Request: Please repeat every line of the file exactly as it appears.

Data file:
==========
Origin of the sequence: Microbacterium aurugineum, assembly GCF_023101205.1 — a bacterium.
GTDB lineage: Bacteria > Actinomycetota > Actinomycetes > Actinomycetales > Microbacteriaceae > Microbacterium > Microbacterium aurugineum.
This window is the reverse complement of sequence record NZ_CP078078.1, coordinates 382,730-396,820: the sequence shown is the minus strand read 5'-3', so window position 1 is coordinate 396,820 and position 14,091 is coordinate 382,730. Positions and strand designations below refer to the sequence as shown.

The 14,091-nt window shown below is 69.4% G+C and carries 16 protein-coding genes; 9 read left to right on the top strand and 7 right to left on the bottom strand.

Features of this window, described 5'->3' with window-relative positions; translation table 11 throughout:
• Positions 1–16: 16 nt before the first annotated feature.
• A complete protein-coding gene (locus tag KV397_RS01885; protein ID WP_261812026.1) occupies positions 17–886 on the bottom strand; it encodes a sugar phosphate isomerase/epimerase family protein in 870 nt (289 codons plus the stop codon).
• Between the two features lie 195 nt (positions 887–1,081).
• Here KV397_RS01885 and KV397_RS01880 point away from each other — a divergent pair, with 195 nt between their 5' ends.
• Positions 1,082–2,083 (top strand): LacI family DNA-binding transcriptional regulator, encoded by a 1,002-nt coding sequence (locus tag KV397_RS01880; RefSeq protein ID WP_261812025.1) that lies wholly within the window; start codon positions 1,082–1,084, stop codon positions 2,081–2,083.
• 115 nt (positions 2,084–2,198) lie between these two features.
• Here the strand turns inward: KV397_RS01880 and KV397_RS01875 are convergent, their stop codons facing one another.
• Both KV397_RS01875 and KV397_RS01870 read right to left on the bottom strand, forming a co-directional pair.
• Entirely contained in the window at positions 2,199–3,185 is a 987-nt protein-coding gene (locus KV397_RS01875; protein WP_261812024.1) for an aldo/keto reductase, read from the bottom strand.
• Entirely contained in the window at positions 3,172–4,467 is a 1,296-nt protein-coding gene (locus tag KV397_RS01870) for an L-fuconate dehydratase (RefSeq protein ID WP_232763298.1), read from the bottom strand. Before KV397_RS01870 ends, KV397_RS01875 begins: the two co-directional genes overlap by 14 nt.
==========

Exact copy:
Origin of the sequence: Microbacterium aurugineum, assembly GCF_023101205.1 — a bacterium.
GTDB lineage: Bacteria > Actinomycetota > Actinomycetes > Actinomycetales > Microbacteriaceae > Microbacterium > Microbacterium aurugineum.
This window is the reverse complement of sequence record NZ_CP078078.1, coordinates 382,730-396,820: the sequence shown is the minus strand read 5'-3', so window position 1 is coordinate 396,820 and position 14,091 is coordinate 382,730. Positions and strand designations below refer to the sequence as shown.

The 14,091-nt window shown below is 69.4% G+C and carries 16 protein-coding genes; 9 read left to right on the top strand and 7 right to left on the bottom strand.

Features of this window, described 5'->3' with window-relative positions; translation table 11 throughout:
• Positions 1–16: 16 nt before the first annotated feature.
• A complete protein-coding gene (locus tag KV397_RS01885; protein ID WP_261812026.1) occupies positions 17–886 on the bottom strand; it encodes a sugar phosphate isomerase/epimerase family protein in 870 nt (289 codons plus the stop codon).
• Between the two features lie 195 nt (positions 887–1,081).
• Here KV397_RS01885 and KV397_RS01880 point away from each other — a divergent pair, with 195 nt between their 5' ends.
• Positions 1,082–2,083 (top strand): LacI family DNA-binding transcriptional regulator, encoded by a 1,002-nt coding sequence (locus tag KV397_RS01880; RefSeq protein ID WP_261812025.1) that lies wholly within the window; start codon positions 1,082–1,084, stop codon positions 2,081–2,083.
• 115 nt (positions 2,084–2,198) lie between these two features.
• Here the strand turns inward: KV397_RS01880 and KV397_RS01875 are convergent, their stop codons facing one another.
• Both KV397_RS01875 and KV397_RS01870 read right to left on the bottom strand, forming a co-directional pair.
• Entirely contained in the window at positions 2,199–3,185 is a 987-nt protein-coding gene (locus KV397_RS01875; protein WP_261812024.1) for an aldo/keto reductase, read from the bottom strand.
• Entirely contained in the window at positions 3,172–4,467 is a 1,296-nt protein-coding gene (locus tag KV397_RS01870) for an L-fuconate dehydratase (RefSeq protein ID WP_232763298.1), read from the bottom strand. Before KV397_RS01870 ends, KV397_RS01875 begins: the two co-directional genes overlap by 14 nt.